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Outdoor Grilling Tips

• Always allow meats to rest at room temperature for up to two hours, depending on the size of the meat.  Meat, directly out of a refrigerator is typically about 38 degrees. For best results, starting meats on the grill an internal starting temperature of 50- 55 degrees is great.  Any internal warmth is better than 38 degree meat.  Tempered meat produces a more desirable even-cooked color and texture.  Even a rare steak is better if it is cooked when the meat is not too cold.

• Sear first then cook low, slow, and even.  It’s best to start a steak over higher heat so the surface caramelizes and provides a better mouth feel, visual appearance and assertive flavor that is most desired.  Then lower the heat, so it will penetrate deeper, thus improving the chew and providing a more lush mouth feel.  Consider removing from the heat all together midway in cooking and then return the meat to the high direct heat again to complete the cooking.

• Always rest the meat after grilling and before cutting and serving.  Meats continue to cook, even once they have been removed from heat.  In fact, once the meat is removed from the heat it may continue to rise in temperature up another 10 percent.  The meat is continuing to cook that entire time, even when removed from the heat source.  This process is known as Endothermic Energy.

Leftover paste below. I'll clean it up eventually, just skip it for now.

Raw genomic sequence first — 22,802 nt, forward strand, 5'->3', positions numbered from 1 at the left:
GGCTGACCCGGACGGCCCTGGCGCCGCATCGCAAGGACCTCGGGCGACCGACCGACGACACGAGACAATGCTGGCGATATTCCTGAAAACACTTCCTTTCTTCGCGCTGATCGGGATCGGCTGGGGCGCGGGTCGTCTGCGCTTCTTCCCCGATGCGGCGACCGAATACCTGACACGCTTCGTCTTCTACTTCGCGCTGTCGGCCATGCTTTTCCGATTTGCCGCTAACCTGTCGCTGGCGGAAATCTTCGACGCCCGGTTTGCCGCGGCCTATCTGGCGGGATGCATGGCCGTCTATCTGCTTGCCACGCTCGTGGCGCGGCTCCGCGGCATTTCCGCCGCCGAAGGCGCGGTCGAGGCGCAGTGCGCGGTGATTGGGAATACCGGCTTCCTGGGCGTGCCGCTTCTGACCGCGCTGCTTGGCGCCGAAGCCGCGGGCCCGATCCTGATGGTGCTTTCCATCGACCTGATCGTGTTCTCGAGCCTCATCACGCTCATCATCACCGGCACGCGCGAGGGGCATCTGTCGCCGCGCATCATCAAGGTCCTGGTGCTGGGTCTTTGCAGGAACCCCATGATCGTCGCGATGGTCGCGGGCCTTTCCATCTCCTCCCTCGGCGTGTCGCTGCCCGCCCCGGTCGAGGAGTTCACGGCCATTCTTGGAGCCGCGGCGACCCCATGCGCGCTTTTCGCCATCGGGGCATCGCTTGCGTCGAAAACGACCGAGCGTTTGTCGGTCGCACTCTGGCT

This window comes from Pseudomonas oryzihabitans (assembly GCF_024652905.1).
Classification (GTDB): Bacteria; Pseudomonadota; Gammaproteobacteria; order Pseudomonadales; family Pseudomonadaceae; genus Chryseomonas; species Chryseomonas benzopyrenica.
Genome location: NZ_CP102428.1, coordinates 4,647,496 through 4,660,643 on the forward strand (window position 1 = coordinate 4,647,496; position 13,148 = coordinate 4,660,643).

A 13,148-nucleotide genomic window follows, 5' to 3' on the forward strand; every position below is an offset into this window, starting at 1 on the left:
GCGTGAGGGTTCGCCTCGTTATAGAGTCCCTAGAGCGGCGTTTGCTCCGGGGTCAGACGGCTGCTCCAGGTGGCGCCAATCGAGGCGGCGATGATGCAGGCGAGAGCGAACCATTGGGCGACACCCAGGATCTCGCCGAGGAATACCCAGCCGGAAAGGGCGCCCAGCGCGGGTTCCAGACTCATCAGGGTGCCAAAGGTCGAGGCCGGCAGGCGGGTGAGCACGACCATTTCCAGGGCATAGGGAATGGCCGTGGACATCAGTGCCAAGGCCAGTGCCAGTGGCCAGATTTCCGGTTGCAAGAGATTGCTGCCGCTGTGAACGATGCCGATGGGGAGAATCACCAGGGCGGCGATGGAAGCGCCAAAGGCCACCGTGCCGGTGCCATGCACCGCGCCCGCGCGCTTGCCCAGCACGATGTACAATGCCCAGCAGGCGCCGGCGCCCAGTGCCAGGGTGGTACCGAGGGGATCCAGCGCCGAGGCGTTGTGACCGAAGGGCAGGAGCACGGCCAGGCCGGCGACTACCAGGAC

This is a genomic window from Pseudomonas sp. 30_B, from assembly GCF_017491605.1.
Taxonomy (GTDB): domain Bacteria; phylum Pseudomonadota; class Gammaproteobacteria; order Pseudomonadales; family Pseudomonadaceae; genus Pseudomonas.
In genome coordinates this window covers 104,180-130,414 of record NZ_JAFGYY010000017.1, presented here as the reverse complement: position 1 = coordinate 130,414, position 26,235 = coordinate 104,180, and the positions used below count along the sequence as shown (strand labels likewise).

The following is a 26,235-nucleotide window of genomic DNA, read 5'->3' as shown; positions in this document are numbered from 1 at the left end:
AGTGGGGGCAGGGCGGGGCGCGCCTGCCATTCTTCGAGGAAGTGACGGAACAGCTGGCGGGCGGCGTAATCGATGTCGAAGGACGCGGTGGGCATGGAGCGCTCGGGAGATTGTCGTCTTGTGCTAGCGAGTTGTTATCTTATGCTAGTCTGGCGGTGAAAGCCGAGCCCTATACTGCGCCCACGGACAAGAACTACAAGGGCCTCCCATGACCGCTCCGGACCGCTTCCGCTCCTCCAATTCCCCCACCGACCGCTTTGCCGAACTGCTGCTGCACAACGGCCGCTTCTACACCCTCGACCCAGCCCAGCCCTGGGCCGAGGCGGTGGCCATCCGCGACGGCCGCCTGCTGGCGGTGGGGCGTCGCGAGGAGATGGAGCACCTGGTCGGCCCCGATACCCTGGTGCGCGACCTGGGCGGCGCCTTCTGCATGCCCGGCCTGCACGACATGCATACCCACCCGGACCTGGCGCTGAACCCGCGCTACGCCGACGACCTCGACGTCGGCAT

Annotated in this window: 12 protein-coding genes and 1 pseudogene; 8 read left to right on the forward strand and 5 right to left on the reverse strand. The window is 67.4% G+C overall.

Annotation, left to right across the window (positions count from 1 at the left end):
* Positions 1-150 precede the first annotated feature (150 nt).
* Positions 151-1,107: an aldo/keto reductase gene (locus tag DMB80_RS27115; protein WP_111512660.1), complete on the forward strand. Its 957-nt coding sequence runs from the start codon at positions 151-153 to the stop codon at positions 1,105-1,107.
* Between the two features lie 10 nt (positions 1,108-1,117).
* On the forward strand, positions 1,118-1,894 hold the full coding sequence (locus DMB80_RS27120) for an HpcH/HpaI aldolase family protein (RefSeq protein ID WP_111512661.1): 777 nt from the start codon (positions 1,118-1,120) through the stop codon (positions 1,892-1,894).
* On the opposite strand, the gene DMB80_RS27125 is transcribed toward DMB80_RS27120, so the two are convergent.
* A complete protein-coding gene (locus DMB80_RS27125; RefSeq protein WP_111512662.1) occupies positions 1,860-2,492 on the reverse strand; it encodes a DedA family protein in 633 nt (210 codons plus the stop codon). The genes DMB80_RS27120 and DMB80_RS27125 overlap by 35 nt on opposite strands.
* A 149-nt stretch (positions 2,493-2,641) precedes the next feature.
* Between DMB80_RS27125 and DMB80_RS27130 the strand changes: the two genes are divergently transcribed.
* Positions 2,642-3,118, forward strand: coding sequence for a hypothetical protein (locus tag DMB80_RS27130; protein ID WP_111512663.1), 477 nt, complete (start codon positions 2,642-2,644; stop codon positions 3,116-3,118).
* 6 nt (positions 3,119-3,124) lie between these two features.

• Choosing the meat is key.  Tenderness and depth of flavor and texture tend to be opposing.  Cuts of meat from the most tender to the most chewy tend to be opposite when it comes to flavor.  Meats of the more developed muscular structure tend to have more chew as well as more depth of flavor.  Therefore meats like flank steak, skirt steak and even front shoulder as opposed to ham quarter are all ranging examples of flavor and texture.  Muscles that participate in functions - such as exercise related to repetitious motion as opposed to load baring exercise - produce meat that is less tender but with more depth of flavor.  Cook these meats hotter and harder.  Rest them for less time and slice thin.  Less active muscles produce more fork tenderness, less chew and more delicate flavors.

• Choose the proper tools. Chef Jan prefers a professional meat fork instead of tongs as it offers more control.  Just use the tip of the fork, no need to over pierce it. Fish spatulas are good for small delicate items like fish and vegetables. The bigger, heavier jobs are best for a steel hamburger spatula (as cooks call them).

• Final tip - Design the menu so that you can cook everything outside!  Give the kitchen a break today.  Try to make the menu so it allows you to keep the indoor kitchen cleaner and more user friendly.

Outdoor Grilling Tips courtesy of: 
Jan Birnbaum of EPIC Roasthouse 



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